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Thursday, February 29, 2024

The modern-day Padre Damasos are meddling in politics again

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If the Church wants transparency, they should set the example by conducting an investigation of the pedophiles and similar other misfits within their ranks, and pay taxes, before they meddle in politics

Section 6, Article II of the Constitution explicitly mandates the inviolability of the separation of Church and State in the Philippines.

This means the Catholic Church, among others, should not meddle in politics.

No purported holy purpose can be an excuse for any of its Padre Damasos to interfere in the political concerns of the government.

Jesus Christ declared, “Give to Caesar what belongs to Caesar, and to God what belongs to God.”

The Good Book itself preaches separation of Church and State.

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Citizens of the Philippines have the right to criticize the way the government operates.

Since the government is financed by taxpayers’ money, taxpayers have the right to criticize the way the government is managed.

Section 28 (3), Article VI of the Constitution exempts the Church (and other religious denominations) from taxation. Because of that exemption, the Church is expected to lay off politics.

That arrangement is just and equitable.

Citizens are allowed to criticize the government because they pay the taxes which finance the operations of the State.

Padre Damaso is prohibited from criticizing the government because he does not pay taxes.

Accordingly, when Church leaders breach the inviolability of the separation of Church and State by making political statements in public, what they say is subject to press commentary and criticism.

Last month, Lingayen-Dagupan Archbishop Socrates Villegas made a public announcement where he insisted the government should allow representatives of the International Criminal Court to enter the Philippines to investigate former President Rodrigo Duterte and his anti-narcotics campaign during his administration.

Justice Secretary Jesus Crispin Remulla, however, has repeatedly announced that in 2019, the Philippines had already withdrawn from the Rome Statute, the treaty creating the ICC.

Remulla adds the justice system in the Philippines is functioning, and there is no need for any foreign entity to investigate the internal issues of the country.

In sum, Remulla maintains the ICC has no legal authority to conduct its own investigation of local issues inside Philippine territory. To allow otherwise, Remulla stressed, will be repugnant to Philippine sovereignty.

For his part, Villegas claims “a thorough inquiry by persons without vested interests or prior alliances should be welcomed.”

Villegas added, “if we have faith in ourselves and in our institutions, then we should not hesitate allowing officials of (the ICC) to see for themselves that we are able to bring the culpable before the bar of justice.”

As expected, groups known for their biased opposition to former President Duterte praised Villegas’ political statements.

What Villegas said, however, is pure hogwash.

Just because the Philippines has faith in its own justice system is not a valid reason to invite representatives of the ICC to the country to verify the justice situation for themselves.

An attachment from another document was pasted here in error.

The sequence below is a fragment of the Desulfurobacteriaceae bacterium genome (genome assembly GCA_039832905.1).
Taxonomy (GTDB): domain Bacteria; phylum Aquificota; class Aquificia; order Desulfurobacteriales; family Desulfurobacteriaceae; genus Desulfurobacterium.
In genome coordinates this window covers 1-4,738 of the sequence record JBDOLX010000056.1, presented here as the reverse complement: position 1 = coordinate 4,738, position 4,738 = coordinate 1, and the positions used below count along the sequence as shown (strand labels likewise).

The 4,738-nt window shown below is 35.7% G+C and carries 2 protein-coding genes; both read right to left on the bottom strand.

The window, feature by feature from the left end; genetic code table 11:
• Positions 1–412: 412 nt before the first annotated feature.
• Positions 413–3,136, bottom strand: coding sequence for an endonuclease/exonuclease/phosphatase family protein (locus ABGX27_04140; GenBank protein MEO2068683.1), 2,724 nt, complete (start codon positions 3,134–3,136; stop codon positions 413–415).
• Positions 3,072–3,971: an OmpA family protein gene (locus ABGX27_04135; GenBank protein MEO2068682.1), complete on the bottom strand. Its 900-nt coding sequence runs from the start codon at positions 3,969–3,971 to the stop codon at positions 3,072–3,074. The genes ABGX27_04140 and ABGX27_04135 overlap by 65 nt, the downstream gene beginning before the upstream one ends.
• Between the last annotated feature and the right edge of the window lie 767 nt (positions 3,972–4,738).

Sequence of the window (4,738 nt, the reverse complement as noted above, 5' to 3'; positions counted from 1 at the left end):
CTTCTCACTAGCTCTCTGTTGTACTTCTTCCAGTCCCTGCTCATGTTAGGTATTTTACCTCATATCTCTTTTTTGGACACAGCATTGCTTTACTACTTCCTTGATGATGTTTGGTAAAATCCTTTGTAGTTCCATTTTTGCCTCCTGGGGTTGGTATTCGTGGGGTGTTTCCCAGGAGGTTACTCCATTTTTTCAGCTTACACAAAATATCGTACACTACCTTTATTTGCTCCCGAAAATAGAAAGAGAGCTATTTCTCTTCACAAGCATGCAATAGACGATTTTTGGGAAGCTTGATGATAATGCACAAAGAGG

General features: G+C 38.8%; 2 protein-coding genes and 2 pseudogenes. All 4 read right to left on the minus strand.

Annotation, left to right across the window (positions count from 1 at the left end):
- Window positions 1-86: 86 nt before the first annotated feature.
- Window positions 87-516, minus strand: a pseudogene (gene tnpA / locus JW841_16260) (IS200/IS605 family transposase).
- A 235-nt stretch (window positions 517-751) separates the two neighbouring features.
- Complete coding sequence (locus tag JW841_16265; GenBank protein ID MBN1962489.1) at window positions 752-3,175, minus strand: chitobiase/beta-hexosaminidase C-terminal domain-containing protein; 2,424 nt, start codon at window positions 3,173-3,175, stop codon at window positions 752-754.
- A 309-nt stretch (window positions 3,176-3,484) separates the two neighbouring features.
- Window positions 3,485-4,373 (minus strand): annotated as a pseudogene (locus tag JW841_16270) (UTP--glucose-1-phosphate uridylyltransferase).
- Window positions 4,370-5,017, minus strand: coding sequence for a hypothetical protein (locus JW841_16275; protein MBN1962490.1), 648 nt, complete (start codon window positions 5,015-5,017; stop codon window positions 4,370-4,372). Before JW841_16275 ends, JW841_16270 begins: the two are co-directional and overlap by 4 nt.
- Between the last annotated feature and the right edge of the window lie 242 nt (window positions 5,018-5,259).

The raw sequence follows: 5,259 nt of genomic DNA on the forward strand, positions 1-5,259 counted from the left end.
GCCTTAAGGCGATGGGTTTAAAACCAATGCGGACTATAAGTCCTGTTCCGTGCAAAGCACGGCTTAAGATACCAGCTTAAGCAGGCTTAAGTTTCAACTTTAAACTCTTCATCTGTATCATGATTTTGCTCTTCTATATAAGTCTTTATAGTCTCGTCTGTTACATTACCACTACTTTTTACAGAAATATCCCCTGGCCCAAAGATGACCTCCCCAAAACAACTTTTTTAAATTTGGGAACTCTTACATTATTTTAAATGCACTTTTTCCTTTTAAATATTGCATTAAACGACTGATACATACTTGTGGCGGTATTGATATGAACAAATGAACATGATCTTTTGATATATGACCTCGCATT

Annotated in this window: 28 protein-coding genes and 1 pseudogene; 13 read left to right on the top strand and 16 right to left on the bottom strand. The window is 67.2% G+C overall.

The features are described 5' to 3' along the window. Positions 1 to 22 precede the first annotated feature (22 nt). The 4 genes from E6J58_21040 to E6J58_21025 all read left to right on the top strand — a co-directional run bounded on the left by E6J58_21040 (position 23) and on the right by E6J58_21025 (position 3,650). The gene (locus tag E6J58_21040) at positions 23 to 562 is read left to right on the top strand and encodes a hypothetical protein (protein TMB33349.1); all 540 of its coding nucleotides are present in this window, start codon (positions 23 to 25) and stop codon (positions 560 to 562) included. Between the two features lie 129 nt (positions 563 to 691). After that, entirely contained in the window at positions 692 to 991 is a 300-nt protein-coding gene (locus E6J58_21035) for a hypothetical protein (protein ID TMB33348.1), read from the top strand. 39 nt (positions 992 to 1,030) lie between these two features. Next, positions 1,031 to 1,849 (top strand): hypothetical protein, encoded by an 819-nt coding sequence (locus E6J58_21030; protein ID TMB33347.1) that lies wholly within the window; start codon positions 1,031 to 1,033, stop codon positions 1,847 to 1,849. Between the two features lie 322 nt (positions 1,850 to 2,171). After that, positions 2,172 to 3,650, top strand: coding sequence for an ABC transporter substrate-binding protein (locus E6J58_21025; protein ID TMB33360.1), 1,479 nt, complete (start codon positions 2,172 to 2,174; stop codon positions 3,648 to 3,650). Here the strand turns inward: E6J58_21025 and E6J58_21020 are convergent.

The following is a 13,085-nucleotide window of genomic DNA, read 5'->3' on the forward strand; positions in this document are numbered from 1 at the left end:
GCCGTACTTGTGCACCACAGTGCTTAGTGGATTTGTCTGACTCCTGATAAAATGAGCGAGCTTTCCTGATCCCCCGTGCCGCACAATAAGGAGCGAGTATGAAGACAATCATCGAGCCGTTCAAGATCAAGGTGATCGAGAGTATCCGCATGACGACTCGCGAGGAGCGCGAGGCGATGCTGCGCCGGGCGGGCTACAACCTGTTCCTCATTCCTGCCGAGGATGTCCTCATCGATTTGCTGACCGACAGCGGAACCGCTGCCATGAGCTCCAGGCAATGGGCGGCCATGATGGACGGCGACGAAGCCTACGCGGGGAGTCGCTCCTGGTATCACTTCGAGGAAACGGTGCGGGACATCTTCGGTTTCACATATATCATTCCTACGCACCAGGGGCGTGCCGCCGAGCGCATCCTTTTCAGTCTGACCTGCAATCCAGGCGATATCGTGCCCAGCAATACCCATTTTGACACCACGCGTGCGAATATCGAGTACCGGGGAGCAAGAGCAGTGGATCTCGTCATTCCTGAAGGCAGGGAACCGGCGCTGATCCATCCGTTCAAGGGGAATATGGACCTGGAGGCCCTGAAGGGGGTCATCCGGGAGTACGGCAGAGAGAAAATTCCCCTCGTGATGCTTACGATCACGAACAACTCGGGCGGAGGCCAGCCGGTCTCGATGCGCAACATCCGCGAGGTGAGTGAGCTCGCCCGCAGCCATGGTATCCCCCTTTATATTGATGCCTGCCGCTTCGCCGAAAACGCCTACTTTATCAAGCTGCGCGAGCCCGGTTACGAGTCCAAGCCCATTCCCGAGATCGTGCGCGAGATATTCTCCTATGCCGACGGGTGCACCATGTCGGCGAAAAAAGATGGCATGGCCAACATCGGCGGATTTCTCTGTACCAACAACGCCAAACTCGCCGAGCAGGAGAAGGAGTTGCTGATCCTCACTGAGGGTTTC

Villegas sweepingly concludes the Philippines needs a foreign agency to conduct a separate investigation of the Philippine situation, before the statements of our own Secretary of Justice can be considered credible.

From the way he sounded, Villegas’ views are jaundiced by his apparent preference for anything foreign as against anything Filipino.

In addition, it is well-nigh impossible for an investigation panel based abroad to conduct a credible, thorough and impartial probe over a contentious Philippine issue, and within a very limited period.

For one thing, there will be a language barrier considering that some local witnesses may not be well-versed in English.

Moreover, anti-Duterte elements will surely submit a mountain of allegations against the ex-president, and ascertaining whether a narrative of a witness is credible or otherwise will take a very long, tedious process.

For the record, the individual who first sought the intervention of the ICC against Duterte already admitted he was paid by anti-Duterte elements to do so.

If the Philippines invites the ICC over as Villegas wants to, Filipino taxpayers will have to shoulder the enormous cost of the ICC’s stay in the country. It’s easy for Villegas to spend money that isn’t his.

Besides, what does Villegas know about Public International Law that gives him enough credibility to make public statements on the matter?

Doesn’t Villegas know that the Supreme Court upheld the authority of then President Duterte to withdraw from the Rome Statute in 2019?

Friars should not pretend to be skilled in law when they are not.

As a priest, Villegas has a credibility problem.

The public sees the Church as staunchly anti-Duterte, and this was apparent during the Duterte administration.

It is also an open secret that the Church supported the failed presidential run of Leni Robredo in 2022, the superficial political opportunist who was always at odds with Duterte.

If the Church wants transparency, they should set the example by conducting an investigation of the pedophiles and similar other misfits within their ranks, and pay taxes, before they meddle in politics.

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